managed to retain a modicum of cleanliness. However, it was being used by long-stay volunteers, challenged by the dreadful economic situation, who became rather prickly when invaded, or even swept out at weekends by paunchy, long-time volunteers in large motor cars. In the summer, the place was becoming inhabited by youngsters, who enjoyed their freedom in every way, making straight-laced group visiting volunteers feel like gooseberries and keeping insanitary kitchen and loos. For many years the Society project had been running to replace this lump of decrepitude with a purpose-built new one. The Society had to fight quite hard against a mild ‘let them eat cake’ Company philosophy from all those who already had second houses in the area - or stayed at Portmeirion. This lukewarm response from the Company, had caused a ‘run-in’ at the 1989 FR Society AGM (See Chapter 3). The whole enterprise had lurched into action with the greatest efforts applied by Society directors, notably Andy Savage and myself. Designs were in, the site was chosen, and by the time that I moved from being Society Chairman to Company General Manager the work had started. The ultimate aim was for three modules, two for patrons and one for a live-in Warden. The free-living style of the decrepid hostel was not to be allowed to last. Its descent to be a pig sty inhabited by numpties was now actively discouraging groups from staying there, and this was affecting the volunteer input - it was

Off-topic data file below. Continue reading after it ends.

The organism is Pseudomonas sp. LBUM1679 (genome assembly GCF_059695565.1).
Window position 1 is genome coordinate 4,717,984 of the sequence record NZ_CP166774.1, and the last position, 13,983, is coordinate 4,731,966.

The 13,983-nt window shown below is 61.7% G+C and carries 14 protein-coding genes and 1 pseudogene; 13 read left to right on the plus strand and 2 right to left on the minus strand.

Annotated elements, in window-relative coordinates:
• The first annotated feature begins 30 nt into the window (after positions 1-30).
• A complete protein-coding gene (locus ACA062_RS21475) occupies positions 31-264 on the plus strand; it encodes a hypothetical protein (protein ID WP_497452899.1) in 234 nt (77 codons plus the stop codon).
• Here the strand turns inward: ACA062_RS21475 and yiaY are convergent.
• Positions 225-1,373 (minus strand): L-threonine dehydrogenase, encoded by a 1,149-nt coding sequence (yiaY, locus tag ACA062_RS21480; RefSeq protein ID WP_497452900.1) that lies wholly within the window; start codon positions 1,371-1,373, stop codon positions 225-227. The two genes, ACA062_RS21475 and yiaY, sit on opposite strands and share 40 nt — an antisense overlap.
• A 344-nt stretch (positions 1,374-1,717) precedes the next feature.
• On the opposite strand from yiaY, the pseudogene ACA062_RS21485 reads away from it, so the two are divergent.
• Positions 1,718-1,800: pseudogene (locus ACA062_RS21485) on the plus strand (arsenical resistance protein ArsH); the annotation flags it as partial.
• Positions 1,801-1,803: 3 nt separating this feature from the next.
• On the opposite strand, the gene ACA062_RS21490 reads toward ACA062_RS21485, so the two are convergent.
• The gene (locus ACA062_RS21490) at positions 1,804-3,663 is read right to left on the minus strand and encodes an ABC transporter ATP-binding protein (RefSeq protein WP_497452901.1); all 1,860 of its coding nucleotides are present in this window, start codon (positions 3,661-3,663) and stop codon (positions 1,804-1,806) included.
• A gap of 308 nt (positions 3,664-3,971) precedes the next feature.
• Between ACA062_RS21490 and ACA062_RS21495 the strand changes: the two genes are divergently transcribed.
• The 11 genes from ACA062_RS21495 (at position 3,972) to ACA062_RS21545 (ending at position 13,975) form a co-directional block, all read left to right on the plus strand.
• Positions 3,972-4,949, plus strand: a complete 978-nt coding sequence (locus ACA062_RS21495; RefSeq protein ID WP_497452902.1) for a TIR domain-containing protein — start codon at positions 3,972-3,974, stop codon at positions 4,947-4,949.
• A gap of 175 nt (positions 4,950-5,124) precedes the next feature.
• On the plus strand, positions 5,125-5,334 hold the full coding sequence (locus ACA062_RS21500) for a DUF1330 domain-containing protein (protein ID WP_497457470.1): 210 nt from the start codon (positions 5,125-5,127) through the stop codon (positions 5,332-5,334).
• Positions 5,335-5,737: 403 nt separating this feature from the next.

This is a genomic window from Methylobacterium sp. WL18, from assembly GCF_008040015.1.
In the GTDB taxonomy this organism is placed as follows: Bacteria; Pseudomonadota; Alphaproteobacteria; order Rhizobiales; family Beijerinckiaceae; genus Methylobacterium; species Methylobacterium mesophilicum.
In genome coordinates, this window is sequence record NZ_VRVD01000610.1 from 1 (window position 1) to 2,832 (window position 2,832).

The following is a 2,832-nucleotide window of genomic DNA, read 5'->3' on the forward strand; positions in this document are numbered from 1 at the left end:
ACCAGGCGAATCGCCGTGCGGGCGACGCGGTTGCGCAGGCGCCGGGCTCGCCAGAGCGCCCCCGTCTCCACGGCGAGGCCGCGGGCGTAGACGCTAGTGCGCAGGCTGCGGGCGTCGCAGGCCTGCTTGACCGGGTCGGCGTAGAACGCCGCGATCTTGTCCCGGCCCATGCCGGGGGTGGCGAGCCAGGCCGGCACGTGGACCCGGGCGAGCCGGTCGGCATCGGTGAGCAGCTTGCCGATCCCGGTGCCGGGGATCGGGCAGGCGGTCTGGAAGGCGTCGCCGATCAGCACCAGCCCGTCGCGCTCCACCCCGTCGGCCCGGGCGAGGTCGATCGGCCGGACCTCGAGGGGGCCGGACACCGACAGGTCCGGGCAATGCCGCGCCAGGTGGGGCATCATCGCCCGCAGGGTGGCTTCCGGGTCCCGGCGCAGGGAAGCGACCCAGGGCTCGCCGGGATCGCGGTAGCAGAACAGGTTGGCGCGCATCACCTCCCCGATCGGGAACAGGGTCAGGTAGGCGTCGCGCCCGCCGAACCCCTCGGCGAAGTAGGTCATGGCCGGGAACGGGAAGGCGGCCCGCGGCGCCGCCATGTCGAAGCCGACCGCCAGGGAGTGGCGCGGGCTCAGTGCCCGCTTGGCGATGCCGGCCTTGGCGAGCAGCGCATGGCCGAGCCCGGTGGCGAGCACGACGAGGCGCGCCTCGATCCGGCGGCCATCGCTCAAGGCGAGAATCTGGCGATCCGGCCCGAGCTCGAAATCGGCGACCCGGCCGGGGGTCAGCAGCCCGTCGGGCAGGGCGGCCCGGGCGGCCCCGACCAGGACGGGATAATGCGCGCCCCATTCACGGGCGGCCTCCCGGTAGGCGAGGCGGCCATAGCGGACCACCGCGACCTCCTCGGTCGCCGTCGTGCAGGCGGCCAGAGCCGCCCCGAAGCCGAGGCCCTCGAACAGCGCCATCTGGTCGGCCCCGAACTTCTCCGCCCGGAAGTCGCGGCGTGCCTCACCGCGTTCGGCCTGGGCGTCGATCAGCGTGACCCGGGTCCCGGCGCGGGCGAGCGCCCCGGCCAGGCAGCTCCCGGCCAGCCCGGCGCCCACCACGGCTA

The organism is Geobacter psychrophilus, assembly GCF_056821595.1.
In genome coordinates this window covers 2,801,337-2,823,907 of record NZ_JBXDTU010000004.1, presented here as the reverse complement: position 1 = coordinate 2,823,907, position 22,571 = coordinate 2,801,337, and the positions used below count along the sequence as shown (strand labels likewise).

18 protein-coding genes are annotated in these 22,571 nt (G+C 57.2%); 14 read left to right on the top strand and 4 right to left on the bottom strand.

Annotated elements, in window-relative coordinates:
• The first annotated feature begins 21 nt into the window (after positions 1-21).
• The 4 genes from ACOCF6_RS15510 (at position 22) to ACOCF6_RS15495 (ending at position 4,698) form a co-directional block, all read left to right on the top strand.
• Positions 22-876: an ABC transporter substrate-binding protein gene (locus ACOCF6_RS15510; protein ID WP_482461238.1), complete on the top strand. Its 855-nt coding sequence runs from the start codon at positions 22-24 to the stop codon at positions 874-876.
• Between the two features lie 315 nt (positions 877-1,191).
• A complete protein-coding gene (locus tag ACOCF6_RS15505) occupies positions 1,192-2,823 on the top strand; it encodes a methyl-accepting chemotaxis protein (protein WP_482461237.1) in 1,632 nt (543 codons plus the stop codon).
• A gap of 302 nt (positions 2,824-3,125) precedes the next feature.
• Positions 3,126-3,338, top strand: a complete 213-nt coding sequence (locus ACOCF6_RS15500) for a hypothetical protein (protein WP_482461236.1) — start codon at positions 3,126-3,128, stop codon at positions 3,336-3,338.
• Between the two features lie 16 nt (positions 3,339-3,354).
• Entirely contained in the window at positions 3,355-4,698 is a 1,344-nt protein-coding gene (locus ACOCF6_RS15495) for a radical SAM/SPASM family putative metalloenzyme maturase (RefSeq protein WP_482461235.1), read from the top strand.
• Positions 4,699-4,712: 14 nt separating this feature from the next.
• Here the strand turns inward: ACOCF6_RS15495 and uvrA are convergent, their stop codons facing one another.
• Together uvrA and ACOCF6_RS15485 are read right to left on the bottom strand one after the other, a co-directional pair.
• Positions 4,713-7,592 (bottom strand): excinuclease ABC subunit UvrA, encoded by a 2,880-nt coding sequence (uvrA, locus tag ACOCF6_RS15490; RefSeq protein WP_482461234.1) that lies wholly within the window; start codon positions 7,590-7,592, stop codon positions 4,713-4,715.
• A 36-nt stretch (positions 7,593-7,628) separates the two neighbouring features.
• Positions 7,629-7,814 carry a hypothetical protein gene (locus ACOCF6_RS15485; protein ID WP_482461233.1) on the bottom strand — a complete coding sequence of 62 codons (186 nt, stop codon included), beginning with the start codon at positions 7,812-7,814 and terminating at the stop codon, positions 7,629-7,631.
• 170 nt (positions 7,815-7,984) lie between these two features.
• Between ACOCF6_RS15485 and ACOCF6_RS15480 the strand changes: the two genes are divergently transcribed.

Of course it had to be slate - Welsh slate, but nothing else would have done anyway - they were pushing on an open door. This building had to go for planning, however, the reception was not hostile, it was understood just why it was needed. Minffordd Hostel was not covered as within the statutory duty, so it needed to follow the planning rules correctly; it was well designed and executed. Corners were not cut, and all was achieved.

The whole thing was a real millstone for as many years as it took to raise money for it, design it and build it. It sucked in resources, but the immense results of achieving it to full capacity has laid down a human resources development that just pays back again and again. In fact those that use it today hardly give it a second thought - and why should they, it wasn’t built for that? The work site manages to remain neat and tidy, with materials properly stacked and some machinery at the ready. Soon the first-stage roofs will be on and interior fit can start. This view is from 1993.